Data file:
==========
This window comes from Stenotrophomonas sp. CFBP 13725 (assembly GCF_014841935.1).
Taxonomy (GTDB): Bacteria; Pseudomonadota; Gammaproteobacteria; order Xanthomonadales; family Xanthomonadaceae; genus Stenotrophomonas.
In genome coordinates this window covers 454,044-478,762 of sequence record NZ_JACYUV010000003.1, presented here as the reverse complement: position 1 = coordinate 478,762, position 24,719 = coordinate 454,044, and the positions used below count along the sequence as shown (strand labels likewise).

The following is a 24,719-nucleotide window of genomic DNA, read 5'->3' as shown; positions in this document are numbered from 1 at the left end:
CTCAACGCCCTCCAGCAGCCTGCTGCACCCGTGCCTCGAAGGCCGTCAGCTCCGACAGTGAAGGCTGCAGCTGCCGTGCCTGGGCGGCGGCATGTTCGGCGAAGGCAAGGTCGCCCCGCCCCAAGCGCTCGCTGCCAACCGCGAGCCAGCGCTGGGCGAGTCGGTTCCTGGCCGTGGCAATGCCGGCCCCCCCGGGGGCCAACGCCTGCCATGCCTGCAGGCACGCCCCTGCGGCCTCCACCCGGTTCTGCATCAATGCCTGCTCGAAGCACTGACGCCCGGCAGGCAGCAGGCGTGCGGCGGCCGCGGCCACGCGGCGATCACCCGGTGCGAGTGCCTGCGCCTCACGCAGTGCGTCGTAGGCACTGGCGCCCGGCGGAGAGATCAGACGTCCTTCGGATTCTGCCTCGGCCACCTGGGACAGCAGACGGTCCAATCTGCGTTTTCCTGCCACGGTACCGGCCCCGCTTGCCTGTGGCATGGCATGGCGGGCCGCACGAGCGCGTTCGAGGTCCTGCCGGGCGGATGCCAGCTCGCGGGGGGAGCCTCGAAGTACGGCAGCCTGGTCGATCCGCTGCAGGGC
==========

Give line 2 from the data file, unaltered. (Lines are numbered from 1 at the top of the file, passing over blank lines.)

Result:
Taxonomy (GTDB): Bacteria; Pseudomonadota; Gammaproteobacteria; order Xanthomonadales; family Xanthomonadaceae; genus Stenotrophomonas.